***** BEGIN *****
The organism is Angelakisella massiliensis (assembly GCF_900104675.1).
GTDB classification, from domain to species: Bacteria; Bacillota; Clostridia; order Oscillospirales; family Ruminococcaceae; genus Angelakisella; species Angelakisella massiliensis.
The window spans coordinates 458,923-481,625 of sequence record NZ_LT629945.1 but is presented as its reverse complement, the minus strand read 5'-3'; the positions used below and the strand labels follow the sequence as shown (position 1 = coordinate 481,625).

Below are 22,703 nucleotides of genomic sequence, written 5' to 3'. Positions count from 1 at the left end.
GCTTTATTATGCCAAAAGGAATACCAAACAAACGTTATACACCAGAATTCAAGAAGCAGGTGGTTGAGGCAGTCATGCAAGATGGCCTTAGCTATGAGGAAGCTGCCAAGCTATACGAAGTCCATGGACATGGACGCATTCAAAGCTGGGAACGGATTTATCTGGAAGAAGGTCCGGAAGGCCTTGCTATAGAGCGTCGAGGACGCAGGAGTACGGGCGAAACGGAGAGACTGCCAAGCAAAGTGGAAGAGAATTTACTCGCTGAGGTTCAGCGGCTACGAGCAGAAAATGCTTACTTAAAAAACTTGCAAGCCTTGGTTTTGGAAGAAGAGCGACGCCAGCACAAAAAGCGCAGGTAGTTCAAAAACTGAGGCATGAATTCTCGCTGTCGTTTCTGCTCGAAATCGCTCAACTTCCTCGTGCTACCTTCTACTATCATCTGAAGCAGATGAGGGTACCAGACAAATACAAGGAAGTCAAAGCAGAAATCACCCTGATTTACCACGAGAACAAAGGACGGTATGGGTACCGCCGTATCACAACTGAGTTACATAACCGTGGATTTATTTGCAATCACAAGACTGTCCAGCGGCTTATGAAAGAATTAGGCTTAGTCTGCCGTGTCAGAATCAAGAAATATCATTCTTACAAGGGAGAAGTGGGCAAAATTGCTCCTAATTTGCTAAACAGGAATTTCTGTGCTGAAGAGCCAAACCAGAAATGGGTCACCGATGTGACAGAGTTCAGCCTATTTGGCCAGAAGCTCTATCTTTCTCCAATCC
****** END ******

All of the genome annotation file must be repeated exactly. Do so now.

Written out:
The organism is Angelakisella massiliensis (assembly GCF_900104675.1).
GTDB classification, from domain to species: Bacteria; Bacillota; Clostridia; order Oscillospirales; family Ruminococcaceae; genus Angelakisella; species Angelakisella massiliensis.
The window spans coordinates 458,923-481,625 of sequence record NZ_LT629945.1 but is presented as its reverse complement, the minus strand read 5'-3'; the positions used below and the strand labels follow the sequence as shown (position 1 = coordinate 481,625).

Below are 22,703 nucleotides of genomic sequence, written 5' to 3'. Positions count from 1 at the left end.
GCTTTATTATGCCAAAAGGAATACCAAACAAACGTTATACACCAGAATTCAAGAAGCAGGTGGTTGAGGCAGTCATGCAAGATGGCCTTAGCTATGAGGAAGCTGCCAAGCTATACGAAGTCCATGGACATGGACGCATTCAAAGCTGGGAACGGATTTATCTGGAAGAAGGTCCGGAAGGCCTTGCTATAGAGCGTCGAGGACGCAGGAGTACGGGCGAAACGGAGAGACTGCCAAGCAAAGTGGAAGAGAATTTACTCGCTGAGGTTCAGCGGCTACGAGCAGAAAATGCTTACTTAAAAAACTTGCAAGCCTTGGTTTTGGAAGAAGAGCGACGCCAGCACAAAAAGCGCAGGTAGTTCAAAAACTGAGGCATGAATTCTCGCTGTCGTTTCTGCTCGAAATCGCTCAACTTCCTCGTGCTACCTTCTACTATCATCTGAAGCAGATGAGGGTACCAGACAAATACAAGGAAGTCAAAGCAGAAATCACCCTGATTTACCACGAGAACAAAGGACGGTATGGGTACCGCCGTATCACAACTGAGTTACATAACCGTGGATTTATTTGCAATCACAAGACTGTCCAGCGGCTTATGAAAGAATTAGGCTTAGTCTGCCGTGTCAGAATCAAGAAATATCATTCTTACAAGGGAGAAGTGGGCAAAATTGCTCCTAATTTGCTAAACAGGAATTTCTGTGCTGAAGAGCCAAACCAGAAATGGGTCACCGATGTGACAGAGTTCAGCCTATTTGGCCAGAAGCTCTATCTTTCTCCAATCC